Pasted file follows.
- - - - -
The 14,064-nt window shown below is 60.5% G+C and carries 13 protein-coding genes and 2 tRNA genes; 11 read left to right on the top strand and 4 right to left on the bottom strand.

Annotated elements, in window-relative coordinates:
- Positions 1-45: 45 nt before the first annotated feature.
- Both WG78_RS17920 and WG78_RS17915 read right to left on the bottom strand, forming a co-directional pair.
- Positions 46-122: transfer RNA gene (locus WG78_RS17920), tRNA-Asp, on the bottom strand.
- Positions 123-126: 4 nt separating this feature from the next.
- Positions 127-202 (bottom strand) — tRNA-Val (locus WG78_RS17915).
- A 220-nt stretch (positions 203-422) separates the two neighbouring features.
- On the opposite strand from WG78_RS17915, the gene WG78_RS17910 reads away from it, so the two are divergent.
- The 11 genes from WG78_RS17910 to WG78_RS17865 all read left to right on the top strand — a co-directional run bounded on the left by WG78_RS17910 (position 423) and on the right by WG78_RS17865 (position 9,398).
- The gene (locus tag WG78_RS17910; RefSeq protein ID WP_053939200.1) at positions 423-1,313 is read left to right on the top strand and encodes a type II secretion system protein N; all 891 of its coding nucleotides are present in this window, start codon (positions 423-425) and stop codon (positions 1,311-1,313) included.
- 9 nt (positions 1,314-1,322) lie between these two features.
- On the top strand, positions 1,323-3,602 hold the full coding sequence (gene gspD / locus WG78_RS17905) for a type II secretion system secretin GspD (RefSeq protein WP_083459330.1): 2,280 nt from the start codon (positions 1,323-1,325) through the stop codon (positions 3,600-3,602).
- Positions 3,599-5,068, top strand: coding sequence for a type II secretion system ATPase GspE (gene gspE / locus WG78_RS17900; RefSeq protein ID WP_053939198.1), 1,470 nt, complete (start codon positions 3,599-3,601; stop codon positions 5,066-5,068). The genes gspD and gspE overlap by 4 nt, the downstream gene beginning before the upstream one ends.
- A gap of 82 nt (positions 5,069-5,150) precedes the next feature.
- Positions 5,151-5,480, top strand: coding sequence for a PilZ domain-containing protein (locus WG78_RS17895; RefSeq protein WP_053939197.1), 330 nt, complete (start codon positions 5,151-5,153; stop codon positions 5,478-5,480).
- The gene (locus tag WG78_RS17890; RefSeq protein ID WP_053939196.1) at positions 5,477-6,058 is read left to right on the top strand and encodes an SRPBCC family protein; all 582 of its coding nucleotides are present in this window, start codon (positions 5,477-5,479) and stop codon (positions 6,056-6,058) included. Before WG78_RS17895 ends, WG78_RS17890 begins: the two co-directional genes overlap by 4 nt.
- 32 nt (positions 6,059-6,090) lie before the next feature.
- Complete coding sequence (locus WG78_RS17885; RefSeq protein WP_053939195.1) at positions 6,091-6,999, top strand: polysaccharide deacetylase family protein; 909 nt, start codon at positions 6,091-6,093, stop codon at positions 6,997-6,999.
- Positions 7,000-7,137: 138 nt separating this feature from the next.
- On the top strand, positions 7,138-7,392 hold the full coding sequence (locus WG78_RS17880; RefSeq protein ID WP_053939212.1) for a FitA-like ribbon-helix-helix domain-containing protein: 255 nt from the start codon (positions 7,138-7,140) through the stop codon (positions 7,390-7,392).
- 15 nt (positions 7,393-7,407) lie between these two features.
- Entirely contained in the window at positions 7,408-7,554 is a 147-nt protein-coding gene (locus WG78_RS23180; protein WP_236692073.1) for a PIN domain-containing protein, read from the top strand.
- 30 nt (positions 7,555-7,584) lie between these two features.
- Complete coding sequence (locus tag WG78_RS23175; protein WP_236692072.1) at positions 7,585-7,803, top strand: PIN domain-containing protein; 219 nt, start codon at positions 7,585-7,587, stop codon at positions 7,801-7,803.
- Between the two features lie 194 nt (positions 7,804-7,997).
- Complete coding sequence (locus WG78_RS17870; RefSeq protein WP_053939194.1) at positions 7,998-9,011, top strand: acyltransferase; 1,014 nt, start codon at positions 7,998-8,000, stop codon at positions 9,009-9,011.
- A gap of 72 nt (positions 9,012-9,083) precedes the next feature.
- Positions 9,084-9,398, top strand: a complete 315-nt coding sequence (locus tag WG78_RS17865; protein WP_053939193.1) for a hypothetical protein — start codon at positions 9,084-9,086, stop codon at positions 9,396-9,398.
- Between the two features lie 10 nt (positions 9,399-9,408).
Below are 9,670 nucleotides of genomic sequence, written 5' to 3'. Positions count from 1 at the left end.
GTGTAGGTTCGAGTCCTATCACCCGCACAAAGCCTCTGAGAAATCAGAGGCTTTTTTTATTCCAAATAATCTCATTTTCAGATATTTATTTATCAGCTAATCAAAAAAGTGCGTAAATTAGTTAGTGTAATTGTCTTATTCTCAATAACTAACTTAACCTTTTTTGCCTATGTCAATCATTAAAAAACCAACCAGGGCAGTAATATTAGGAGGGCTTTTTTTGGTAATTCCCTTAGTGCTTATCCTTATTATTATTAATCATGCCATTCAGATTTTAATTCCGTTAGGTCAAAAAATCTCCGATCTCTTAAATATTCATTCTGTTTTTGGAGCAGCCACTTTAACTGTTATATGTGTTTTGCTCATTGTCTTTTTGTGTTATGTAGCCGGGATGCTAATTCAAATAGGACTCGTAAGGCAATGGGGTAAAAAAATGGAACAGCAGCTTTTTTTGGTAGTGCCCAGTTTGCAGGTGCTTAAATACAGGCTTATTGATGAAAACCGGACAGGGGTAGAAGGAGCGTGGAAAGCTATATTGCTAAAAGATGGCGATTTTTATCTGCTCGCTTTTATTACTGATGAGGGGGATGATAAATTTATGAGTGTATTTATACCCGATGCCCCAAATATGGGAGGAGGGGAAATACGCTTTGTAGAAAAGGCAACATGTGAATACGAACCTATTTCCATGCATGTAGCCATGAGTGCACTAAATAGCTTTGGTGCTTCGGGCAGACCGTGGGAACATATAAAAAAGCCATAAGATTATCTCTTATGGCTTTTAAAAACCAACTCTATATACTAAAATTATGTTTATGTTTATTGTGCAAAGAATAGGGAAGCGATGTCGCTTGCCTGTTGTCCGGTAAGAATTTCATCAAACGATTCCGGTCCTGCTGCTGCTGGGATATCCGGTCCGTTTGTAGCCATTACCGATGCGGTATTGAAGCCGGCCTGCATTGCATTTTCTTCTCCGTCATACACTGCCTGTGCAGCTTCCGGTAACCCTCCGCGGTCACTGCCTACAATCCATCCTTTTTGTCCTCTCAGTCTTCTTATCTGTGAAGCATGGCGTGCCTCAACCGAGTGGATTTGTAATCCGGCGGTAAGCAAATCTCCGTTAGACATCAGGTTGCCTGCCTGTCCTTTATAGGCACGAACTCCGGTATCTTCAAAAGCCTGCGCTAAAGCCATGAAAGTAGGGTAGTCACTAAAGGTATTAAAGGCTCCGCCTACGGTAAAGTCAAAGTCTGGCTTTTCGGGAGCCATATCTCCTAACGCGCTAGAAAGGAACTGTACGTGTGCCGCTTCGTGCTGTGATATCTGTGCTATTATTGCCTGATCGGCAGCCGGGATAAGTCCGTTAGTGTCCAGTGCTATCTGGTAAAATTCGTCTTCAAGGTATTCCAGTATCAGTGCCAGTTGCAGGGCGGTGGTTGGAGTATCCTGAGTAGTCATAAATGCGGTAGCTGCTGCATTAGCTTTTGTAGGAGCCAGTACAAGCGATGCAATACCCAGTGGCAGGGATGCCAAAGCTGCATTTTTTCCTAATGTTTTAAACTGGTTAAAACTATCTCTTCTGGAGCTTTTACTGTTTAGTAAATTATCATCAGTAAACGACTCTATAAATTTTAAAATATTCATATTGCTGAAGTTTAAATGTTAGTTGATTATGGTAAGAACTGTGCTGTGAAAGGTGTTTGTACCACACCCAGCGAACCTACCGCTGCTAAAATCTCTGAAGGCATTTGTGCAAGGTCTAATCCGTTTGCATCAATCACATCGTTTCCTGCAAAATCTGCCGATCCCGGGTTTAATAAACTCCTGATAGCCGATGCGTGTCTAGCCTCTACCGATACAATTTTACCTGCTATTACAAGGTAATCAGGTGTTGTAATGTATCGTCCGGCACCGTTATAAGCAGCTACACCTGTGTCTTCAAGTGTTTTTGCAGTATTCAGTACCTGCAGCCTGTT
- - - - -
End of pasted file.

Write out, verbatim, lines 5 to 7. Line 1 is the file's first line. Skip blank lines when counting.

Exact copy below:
- Positions 46-122: transfer RNA gene (locus WG78_RS17920), tRNA-Asp, on the bottom strand.
- Positions 123-126: 4 nt separating this feature from the next.
- Positions 127-202 (bottom strand) — tRNA-Val (locus WG78_RS17915).